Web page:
Jon-Ossoff-Wins-Georgia
Image via Bob Andres/Atlanta Journal-Constitution via AP

After losing a runoff election in 2017, the Democrat contender hopes to flip the state blue and become the youngest senator since Joe Biden.

GEORGIA — On Wednesday, 33-year-old Jon Ossoff won the Democratic nomination for one of the two Georgia Senate seats, becoming the challenger to incumbent Republican Sen. David Perdue in November. Earning 50.8% of the vote in a field of seven contenders, Ossoff now has another chance to flip Georgia after his notorious attempt in the special 2017 election. Former Columbus, Georgia mayor Teresa Tomlinson came second with 15.3% of the vote, barely missing the runoff election that would have happened if no candidate had surpassed the 50% threshold.

Related: Georgia Voters Outraged as Long Lines and Broken Machines Make a Mess of State’s Primaries

Should Ossoff win in November, he’d become the youngest person to earn a Senate seat since Joe Biden representing Delaware in 1973. Biden was 30 years old and back then, became the youngest senator since 1934.

“Thank you, Georgia! Thank you for your relentless determination to vote. We won!” Ossoff — who ran on a progressive platform that includes defending the ACA and Roe v. Wade — tweeted after his victory. “Together, we will heal our state and build a republic that lives up to our national ideals.”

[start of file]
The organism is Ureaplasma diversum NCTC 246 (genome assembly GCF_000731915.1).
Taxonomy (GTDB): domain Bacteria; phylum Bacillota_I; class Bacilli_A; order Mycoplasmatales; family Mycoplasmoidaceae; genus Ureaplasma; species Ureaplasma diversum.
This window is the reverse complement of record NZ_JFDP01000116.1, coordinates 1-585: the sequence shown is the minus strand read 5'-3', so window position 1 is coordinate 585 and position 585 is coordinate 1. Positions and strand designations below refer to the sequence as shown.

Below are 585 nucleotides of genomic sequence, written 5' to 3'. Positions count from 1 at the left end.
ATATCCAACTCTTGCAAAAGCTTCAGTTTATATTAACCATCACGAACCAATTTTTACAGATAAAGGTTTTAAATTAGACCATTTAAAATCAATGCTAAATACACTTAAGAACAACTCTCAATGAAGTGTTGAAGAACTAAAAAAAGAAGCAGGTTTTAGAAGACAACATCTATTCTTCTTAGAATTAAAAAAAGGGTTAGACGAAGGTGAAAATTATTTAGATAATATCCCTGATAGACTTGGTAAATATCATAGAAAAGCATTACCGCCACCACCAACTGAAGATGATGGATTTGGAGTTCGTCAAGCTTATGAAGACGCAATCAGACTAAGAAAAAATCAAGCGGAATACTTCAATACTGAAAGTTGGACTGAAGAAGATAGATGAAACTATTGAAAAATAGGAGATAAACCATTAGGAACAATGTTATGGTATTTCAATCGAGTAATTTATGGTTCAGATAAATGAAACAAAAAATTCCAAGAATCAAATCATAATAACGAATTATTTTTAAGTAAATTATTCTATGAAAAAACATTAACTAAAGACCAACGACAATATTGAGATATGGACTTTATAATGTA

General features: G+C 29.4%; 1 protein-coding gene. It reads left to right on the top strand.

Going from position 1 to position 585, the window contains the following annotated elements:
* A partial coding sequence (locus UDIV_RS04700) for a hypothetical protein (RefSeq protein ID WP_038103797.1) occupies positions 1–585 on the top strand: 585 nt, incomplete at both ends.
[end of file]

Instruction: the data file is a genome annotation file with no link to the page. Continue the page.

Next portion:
On Tuesday, as Georgia experienced extreme voting delays, Ossoff said he would ensure that every vote was counted. 

“What happened in Georgia was an embarrassment, it was a disgrace,” Ossoff said later on the MSNBC show Morning Joe. “It was an upfront to the principles of our constitution.”

Related: Long Lines and Broken Machines Couldn’t Stop These Black and Latino Voters In Georgia

“I’m glad that we now have a nominee that can go forward in the November election and that we can ensure Georgia is on the map as a battleground state,” said State Rep. Brenda López Romero, who is facing Carolyn Bordeaux in a runoff election for the nomination to the U.S. House of Representatives in the Seventh Congressional District. 

If Romero wins the runoff race in August and makes it to the ballot in November, she would make history by becoming the first Latina elected to represent Georgia in Congress. “I’m looking forward to the whole ticket from our presidential nominee all the way down to our local candidates,” said Romero, who got 14.4% of the vote versus the 46.3% of Bordeaux in a field of six candidates.

Democratic Party of Georgia Chairwoman Nikema Williams also congratulated Ossoff for his win.

“Jon Ossoff is a fighter against Washington corruption and a champion for hardworking Georgia families, and is going to be an excellent U.S. Senator,” Williams said in a statement. “His work uncovering corruption and investigating war crimes demonstrates his commitment to fighting for justice, and his grassroots support across the state shows that he is ready to win this November.”

As absentee ballots continue to come in, Romero added that it was encouraging to see an increase in Latino voter turnout, which she said has grown considerably with each election. 

“I’ve been doing advocacy work, particularly in voter education, for the past ten years, and every single election cycle, we are steadily increasing as it relates to Latino voter registration and turnout,” Romero said. “We will definitely see that the Latino vote will have a big impact come November.”